Slowly, bit by bit, the clouds parted giving way to small snippets of the vast mountain range we were resting at the feet of. Eventually we got some beautiful views of South Annapurna and Machhapuchhre:
The next day was a beautiful one. My nose got red as the scenery got more and more green. The hillside agriculture in the Himilayas can be absolutely beautiful. See for yourself!
This was a long day. We arrived late in Bamboo, 7580ft [2310m] which was our first hut along the actual path to Annapurna Base Camp. The feeling had changed quite a bit, as, at this point, we were no longer in an area inhabited by locals. The huts along this trail were solely there for trekkers.
We enjoyed a change of pace dinner of pizza and pasta while talking to a wild and fascinating character from the Netherlands who had so mastered is present moment awareness that he struggled to recall things from the past. We also chatted with a couple of interesting nepalese locals, learning some things about the nepalese culture. For example, child marriage is apparently a “thing” or problem in Nepal, however you’d like to interpret it. After hearing media coverage over these poor girls being forced to marry before reaching their teens, I was relieved to hear from these guys that these arranged marriages are between a boy and girl of the same age. Of course this doesn’t make it “good” but it’s not even comparable to arranging these girls to be with adult men.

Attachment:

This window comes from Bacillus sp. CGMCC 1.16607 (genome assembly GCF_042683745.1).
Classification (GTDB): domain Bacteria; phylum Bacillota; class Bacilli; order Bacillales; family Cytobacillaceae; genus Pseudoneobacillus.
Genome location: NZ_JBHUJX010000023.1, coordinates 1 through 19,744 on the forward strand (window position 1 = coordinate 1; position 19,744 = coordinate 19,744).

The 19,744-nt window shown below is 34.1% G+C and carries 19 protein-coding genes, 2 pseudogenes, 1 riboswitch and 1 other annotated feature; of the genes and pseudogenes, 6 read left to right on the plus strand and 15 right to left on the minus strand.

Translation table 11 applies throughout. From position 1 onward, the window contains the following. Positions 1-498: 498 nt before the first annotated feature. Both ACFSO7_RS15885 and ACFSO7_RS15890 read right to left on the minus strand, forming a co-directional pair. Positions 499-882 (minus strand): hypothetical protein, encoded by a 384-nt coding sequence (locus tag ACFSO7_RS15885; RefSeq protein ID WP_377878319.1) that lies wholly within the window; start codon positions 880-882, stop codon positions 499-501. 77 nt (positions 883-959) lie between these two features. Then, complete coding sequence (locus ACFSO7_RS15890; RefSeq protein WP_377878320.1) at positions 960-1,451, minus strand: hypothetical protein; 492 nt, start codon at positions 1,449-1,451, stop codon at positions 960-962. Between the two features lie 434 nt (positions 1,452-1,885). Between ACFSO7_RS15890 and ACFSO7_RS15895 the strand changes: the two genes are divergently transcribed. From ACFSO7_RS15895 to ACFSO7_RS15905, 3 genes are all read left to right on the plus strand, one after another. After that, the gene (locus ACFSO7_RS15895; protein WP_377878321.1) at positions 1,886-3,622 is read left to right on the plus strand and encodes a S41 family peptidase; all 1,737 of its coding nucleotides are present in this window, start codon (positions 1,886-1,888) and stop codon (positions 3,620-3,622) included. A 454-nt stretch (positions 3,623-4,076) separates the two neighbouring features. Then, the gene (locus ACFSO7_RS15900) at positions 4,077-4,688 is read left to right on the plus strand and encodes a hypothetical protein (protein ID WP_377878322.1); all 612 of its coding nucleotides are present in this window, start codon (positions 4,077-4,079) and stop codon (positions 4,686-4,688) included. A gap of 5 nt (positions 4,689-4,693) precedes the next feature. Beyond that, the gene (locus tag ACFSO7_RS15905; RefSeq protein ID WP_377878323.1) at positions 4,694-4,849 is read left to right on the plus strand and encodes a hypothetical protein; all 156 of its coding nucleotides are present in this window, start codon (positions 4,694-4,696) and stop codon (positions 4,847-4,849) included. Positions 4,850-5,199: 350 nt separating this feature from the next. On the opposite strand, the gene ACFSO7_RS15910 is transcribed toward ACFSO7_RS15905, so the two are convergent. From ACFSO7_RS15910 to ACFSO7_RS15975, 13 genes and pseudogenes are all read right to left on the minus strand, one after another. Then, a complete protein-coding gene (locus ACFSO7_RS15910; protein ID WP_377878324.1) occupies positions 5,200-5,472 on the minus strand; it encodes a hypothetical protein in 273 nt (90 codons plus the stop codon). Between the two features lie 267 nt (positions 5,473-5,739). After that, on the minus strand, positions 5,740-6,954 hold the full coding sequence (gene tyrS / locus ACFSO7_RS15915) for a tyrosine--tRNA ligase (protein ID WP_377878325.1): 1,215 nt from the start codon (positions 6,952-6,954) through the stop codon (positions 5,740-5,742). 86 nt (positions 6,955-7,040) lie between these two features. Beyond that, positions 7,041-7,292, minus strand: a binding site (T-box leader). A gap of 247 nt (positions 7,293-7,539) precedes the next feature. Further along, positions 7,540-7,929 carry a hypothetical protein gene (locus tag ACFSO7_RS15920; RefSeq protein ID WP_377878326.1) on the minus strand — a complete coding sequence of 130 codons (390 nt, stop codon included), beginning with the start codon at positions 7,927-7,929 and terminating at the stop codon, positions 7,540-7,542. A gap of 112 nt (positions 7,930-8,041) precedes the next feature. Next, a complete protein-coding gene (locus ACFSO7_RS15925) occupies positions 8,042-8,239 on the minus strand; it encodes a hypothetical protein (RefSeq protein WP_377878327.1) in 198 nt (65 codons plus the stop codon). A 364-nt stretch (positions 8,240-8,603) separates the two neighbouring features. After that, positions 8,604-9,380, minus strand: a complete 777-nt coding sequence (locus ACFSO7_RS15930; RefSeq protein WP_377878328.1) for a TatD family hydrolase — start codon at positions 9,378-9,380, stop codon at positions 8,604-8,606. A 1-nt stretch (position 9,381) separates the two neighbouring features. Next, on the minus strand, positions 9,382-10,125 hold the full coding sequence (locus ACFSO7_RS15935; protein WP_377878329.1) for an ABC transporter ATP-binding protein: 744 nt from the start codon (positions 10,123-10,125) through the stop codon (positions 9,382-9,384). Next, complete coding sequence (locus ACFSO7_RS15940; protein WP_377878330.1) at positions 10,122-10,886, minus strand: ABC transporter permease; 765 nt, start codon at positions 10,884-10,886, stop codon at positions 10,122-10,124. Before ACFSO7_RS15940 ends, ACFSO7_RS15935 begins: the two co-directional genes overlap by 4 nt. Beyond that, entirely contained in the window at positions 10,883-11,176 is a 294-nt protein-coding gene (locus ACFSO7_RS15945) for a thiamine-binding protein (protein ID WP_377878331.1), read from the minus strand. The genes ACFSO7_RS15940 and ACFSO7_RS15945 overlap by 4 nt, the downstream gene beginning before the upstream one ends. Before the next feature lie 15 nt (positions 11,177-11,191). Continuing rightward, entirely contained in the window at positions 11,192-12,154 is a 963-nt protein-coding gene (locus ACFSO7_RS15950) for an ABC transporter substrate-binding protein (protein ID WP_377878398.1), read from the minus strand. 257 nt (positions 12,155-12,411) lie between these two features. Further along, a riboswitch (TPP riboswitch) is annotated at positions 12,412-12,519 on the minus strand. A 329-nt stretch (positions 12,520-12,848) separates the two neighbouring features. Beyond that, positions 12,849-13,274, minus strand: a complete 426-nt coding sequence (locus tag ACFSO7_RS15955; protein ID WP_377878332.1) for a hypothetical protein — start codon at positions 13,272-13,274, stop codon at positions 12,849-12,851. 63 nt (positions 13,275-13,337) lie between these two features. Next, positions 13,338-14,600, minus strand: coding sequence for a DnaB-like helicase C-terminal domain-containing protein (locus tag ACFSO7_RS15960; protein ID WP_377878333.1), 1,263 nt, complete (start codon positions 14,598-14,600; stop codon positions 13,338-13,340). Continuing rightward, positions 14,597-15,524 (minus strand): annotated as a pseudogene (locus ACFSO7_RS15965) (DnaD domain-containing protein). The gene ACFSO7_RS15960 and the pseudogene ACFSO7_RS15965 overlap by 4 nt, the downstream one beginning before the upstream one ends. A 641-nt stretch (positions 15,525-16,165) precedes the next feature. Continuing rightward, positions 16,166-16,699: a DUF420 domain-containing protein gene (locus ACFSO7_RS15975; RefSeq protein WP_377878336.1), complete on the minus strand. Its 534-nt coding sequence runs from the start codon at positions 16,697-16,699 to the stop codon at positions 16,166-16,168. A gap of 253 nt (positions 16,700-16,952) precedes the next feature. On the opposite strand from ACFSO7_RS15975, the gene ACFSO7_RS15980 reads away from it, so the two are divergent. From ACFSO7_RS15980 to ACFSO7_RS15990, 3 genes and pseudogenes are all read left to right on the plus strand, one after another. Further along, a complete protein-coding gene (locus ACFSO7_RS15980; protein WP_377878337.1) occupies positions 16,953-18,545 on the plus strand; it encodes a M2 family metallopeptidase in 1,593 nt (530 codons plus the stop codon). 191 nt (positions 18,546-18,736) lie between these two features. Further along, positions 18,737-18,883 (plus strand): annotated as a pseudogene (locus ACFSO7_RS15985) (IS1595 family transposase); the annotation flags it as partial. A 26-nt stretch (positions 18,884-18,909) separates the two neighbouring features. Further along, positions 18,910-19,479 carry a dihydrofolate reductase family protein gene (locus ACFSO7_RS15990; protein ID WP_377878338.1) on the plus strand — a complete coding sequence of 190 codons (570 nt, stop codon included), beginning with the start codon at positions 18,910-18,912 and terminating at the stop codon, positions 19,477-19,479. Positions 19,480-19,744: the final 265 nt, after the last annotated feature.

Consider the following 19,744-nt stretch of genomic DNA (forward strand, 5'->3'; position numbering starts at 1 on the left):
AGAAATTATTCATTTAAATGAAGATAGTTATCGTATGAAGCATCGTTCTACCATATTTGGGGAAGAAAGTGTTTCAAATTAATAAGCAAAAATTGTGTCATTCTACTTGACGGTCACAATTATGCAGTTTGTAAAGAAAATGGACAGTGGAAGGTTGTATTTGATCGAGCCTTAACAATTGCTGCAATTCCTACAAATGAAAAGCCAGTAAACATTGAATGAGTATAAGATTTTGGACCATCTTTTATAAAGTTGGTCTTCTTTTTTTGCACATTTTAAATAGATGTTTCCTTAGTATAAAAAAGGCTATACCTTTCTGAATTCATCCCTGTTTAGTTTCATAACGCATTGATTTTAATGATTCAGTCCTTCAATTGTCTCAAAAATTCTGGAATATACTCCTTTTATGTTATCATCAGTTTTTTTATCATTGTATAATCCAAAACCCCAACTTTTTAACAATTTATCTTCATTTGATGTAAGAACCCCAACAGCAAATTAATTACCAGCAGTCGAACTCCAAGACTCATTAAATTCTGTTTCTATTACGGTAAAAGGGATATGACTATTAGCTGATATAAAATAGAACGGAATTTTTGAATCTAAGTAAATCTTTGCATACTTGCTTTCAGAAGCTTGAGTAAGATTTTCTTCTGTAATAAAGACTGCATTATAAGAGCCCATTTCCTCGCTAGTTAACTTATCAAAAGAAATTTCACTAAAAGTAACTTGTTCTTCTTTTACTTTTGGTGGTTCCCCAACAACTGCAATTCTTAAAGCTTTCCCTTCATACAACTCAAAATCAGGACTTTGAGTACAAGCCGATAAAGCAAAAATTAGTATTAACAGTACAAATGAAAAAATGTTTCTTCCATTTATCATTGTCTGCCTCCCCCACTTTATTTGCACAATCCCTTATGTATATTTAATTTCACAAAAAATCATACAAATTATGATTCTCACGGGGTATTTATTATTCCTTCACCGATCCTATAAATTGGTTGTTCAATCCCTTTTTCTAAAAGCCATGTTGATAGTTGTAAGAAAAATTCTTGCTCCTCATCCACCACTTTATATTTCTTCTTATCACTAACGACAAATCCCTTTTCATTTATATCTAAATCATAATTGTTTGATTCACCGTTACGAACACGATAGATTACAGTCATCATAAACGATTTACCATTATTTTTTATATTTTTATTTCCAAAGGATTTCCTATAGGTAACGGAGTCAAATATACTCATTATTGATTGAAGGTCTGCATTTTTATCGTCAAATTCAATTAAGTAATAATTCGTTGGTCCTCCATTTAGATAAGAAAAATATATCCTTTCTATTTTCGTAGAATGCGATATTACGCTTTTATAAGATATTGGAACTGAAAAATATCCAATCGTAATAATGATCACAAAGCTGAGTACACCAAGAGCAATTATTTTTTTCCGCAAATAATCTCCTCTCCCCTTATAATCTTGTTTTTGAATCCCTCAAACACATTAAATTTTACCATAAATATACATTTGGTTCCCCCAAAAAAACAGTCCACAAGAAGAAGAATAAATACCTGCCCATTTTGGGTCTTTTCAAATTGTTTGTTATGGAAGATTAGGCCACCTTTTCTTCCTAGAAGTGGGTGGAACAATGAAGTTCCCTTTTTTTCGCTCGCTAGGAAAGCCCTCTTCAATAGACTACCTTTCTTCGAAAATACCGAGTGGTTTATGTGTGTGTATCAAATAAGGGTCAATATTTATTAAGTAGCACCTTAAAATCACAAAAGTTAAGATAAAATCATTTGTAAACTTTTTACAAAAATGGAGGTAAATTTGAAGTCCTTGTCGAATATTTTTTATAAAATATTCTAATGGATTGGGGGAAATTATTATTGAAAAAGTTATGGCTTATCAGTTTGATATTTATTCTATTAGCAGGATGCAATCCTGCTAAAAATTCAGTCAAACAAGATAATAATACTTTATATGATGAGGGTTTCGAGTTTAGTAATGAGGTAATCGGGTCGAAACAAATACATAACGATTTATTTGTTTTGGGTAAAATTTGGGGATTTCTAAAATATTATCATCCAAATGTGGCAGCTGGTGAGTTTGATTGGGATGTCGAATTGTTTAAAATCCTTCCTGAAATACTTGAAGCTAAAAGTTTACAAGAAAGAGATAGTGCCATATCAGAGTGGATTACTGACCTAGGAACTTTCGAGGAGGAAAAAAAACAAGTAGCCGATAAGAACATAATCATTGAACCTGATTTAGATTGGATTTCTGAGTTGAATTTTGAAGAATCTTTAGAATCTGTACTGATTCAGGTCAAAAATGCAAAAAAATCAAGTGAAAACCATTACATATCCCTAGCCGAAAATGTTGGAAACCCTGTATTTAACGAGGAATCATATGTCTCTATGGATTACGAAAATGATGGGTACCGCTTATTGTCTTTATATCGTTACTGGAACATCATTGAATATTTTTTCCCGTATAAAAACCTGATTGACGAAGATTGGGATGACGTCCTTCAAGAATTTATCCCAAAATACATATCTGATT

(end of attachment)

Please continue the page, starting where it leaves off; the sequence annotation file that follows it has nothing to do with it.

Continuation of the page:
So I had already learned, shortly after coming to Nepal, that they had only become a democracy in 2016, which in it’s own right is crazy! However, the thing that had caught my attention and that I found very funny about this interaction in our cold hut, was this Nepalese local’s impression of when the United States had become a democracy:
“We only just became a democracy in 2016. That’s very recent! When did you get democracy? It was a while ago, like…the 1980’s right???”
Time for some elevation gain! On day 6, we hauled up through the valley to Deurali, 10600ft [3230m].
Everything available along the ABC trek, food, propane, medical supplies and such, is hauled up by local porters. They are often wearing adidas jumpsuits and even flip-flops! The use straps to tie two or more massive bags together and then use a backpack system that puts the majority of the weight on a single strap that runs over the head. Anytime I felt tired my propensity to complain would be immediately cleared by a thought of what these guys are enduring. Speaking of which…always guys. Once we left the village “lowlands” there have only been male locals.